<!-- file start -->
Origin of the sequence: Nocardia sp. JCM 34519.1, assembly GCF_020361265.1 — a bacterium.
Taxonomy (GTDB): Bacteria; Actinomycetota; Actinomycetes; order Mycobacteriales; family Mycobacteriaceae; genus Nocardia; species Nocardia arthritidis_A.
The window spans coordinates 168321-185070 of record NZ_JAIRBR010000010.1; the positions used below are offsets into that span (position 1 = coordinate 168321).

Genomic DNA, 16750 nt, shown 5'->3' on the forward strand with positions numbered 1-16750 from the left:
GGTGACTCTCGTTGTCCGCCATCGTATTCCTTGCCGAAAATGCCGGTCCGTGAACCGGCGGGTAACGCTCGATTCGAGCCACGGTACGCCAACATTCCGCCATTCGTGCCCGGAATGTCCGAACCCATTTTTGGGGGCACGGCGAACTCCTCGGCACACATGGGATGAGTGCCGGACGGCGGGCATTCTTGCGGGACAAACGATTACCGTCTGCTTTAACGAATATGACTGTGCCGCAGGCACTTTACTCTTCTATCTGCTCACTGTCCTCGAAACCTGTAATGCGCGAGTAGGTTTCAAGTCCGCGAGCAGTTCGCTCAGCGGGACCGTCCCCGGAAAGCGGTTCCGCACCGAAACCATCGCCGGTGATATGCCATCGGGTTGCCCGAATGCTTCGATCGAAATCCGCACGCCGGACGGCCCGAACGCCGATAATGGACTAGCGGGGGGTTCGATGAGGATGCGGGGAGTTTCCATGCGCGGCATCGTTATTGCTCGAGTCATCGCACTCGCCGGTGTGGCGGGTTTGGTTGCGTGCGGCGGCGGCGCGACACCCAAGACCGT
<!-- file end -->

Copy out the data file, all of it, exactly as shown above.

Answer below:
Origin of the sequence: Nocardia sp. JCM 34519.1, assembly GCF_020361265.1 — a bacterium.
Taxonomy (GTDB): Bacteria; Actinomycetota; Actinomycetes; order Mycobacteriales; family Mycobacteriaceae; genus Nocardia; species Nocardia arthritidis_A.
The window spans coordinates 168321-185070 of record NZ_JAIRBR010000010.1; the positions used below are offsets into that span (position 1 = coordinate 168321).

Genomic DNA, 16750 nt, shown 5'->3' on the forward strand with positions numbered 1-16750 from the left:
GGTGACTCTCGTTGTCCGCCATCGTATTCCTTGCCGAAAATGCCGGTCCGTGAACCGGCGGGTAACGCTCGATTCGAGCCACGGTACGCCAACATTCCGCCATTCGTGCCCGGAATGTCCGAACCCATTTTTGGGGGCACGGCGAACTCCTCGGCACACATGGGATGAGTGCCGGACGGCGGGCATTCTTGCGGGACAAACGATTACCGTCTGCTTTAACGAATATGACTGTGCCGCAGGCACTTTACTCTTCTATCTGCTCACTGTCCTCGAAACCTGTAATGCGCGAGTAGGTTTCAAGTCCGCGAGCAGTTCGCTCAGCGGGACCGTCCCCGGAAAGCGGTTCCGCACCGAAACCATCGCCGGTGATATGCCATCGGGTTGCCCGAATGCTTCGATCGAAATCCGCACGCCGGACGGCCCGAACGCCGATAATGGACTAGCGGGGGGTTCGATGAGGATGCGGGGAGTTTCCATGCGCGGCATCGTTATTGCTCGAGTCATCGCACTCGCCGGTGTGGCGGGTTTGGTTGCGTGCGGCGGCGGCGCGACACCCAAGACCGT